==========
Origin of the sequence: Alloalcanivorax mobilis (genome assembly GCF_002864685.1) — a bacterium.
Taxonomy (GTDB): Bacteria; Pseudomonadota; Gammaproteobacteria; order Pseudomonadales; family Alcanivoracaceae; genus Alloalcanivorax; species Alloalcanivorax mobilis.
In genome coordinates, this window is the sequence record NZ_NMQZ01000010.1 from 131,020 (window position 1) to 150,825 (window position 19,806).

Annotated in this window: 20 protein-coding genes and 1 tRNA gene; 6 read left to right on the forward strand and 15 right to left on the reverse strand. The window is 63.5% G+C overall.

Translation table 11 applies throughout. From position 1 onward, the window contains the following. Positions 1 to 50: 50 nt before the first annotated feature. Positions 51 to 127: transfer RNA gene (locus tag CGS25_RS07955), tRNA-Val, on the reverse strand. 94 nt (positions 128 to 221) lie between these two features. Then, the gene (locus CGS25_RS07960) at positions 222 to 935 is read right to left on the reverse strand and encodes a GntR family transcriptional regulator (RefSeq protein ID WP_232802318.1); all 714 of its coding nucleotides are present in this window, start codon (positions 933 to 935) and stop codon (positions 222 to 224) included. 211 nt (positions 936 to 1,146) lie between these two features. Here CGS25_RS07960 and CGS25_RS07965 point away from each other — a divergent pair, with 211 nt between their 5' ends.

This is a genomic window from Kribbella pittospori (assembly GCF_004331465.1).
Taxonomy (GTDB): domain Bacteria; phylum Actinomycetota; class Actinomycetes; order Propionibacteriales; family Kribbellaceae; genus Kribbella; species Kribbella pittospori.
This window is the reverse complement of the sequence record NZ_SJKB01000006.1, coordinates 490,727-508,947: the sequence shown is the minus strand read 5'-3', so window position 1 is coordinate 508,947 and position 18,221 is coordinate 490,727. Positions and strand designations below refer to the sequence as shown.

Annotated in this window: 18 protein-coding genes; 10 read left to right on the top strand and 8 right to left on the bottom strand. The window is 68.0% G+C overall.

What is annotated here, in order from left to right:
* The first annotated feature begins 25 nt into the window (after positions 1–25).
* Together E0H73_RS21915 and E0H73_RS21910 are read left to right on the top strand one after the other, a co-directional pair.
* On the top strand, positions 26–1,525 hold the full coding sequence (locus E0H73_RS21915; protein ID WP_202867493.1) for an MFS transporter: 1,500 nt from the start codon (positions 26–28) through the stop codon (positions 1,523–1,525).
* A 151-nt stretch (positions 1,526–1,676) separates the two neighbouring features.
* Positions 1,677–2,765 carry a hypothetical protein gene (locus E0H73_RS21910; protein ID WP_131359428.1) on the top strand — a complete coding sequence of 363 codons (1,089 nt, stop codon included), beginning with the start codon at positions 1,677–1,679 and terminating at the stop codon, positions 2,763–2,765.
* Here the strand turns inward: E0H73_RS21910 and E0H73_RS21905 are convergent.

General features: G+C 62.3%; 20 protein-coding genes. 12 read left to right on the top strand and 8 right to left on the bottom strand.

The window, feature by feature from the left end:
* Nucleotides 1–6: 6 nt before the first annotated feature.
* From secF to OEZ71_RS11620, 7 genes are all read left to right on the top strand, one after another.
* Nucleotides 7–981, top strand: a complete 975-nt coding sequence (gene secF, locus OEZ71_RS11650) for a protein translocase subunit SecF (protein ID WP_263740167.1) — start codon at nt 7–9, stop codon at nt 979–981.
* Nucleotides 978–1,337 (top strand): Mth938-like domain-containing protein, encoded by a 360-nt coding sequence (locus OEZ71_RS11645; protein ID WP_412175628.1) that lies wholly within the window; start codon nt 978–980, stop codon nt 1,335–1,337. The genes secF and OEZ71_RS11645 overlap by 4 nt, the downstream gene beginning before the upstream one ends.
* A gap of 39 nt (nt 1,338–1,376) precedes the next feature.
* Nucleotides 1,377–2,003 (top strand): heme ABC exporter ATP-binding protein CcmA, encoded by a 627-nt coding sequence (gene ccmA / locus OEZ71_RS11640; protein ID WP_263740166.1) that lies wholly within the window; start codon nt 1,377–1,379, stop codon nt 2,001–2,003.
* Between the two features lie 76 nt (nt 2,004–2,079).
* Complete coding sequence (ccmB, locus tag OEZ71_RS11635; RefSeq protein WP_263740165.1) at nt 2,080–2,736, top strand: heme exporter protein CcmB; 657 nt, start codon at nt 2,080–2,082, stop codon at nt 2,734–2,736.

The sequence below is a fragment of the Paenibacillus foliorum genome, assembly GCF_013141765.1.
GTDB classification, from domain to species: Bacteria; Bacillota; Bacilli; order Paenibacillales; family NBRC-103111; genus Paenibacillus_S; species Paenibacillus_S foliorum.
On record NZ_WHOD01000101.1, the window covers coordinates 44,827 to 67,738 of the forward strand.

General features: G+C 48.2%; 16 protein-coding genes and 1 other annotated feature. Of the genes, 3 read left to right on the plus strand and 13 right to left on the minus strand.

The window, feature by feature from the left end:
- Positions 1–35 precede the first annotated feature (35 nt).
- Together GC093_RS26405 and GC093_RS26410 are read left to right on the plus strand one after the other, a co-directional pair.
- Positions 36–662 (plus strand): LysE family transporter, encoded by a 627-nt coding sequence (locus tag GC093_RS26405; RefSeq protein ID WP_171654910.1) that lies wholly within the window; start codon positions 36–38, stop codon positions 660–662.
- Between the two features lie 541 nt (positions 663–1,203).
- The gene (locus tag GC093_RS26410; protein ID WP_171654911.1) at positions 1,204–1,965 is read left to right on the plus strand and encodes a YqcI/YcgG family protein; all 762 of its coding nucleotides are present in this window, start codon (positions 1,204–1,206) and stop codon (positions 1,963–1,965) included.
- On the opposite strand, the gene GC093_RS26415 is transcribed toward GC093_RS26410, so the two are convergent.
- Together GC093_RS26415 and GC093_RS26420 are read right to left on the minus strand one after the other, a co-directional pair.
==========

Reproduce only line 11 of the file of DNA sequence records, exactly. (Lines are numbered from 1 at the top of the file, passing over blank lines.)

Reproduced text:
* The first annotated feature begins 25 nt into the window (after positions 1–25).